When using Azure IoT SDKs for Java, do we need to handle device disconnections manually?

Bruce 0 Reputation points

I am currently using Azure IoT SDKs for Java in our Android app. It works fine and I'm able to connect, send messages and use the direct method callback without issue.

I found that if I turn off internet, the SDK DeviceClient automatically enters DISCONNECTED_RETRYING status, and when internet is back on, the status changes back to CONNECTED, which is great. However I encountered a few times where when I lock my phone screen for a while (to have lunch etc.) and reopen the app, I am still on the app and I didn't call client.close(), but when I try to send a message, it gives the error Cannot send event from a client that is closed. and seems like the status has changed to DISCONNECTED Do we need to listen to connection status events and attempt to reconnect back ourselves? The client does seem to retry to connect back by its own, so I am not sure when is the time we need to write our own reconnect logic?


Azure IoT SDK
Azure IoT SDK
An Azure software development kit that facilitates building applications that connect to Azure IoT services.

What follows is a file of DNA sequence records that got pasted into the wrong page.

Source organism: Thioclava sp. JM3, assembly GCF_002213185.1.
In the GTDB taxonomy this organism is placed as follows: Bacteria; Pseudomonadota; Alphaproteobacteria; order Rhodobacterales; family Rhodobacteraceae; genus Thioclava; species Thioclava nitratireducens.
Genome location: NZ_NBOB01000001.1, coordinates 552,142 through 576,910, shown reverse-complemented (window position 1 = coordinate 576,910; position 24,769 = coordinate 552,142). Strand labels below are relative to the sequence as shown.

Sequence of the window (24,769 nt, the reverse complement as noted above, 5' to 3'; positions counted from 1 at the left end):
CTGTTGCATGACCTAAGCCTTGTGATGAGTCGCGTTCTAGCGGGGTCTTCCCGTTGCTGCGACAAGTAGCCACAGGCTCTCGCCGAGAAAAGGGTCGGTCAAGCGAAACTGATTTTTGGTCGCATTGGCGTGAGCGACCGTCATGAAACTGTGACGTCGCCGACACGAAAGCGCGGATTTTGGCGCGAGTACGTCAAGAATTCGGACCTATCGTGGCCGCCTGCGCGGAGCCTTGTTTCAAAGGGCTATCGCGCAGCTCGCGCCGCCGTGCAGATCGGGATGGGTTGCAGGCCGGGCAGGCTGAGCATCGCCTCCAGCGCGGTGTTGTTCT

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  1. LeelaRajeshSayana-MSFT 13,871 Reputation points

    Cross posting the answer by PG from Stack over-flow thread for visibility to the community members facing the same issue. Below is the response posted by the product team.

    "The SDK does have some basic retry logic that will execute on its own whenever you lose connection. It uses an exponential backoff algorithm to decide how frequently to try to reconnect and, by default, will try for up to 4 minutes. In general, the default behavior isn't enough to stay "always connected". The first problem is that some disconnections last longer than 4 minutes. If the 4 minutes pass and the client fails to reconnect on its own, it will execute the connection status callback with status DISCONNECTED and stop retrying.

    For simpler cases you can alter the 4 minute timeout by calling

    deviceClient.setOperationTimeout(<new timeout value>);

    Beyond that, we recommend having some retry logic sitting on top of the device client as well to catch for unusual cases. We maintain some sample code of what we recommend in this regard. That sample code is pretty complex, and may be overkill for some scenarios, though. If your code is pretty simple, then you are fine just wrapping your sendEventAsync call in a while loop like"

    DeviceClient deviceClient = new DeviceClient(...);
    bool messageSent = false;
    while (!messageSent)
            messageSent = true;
        catch (IllegalStateException e)
            // device needs to reconnect
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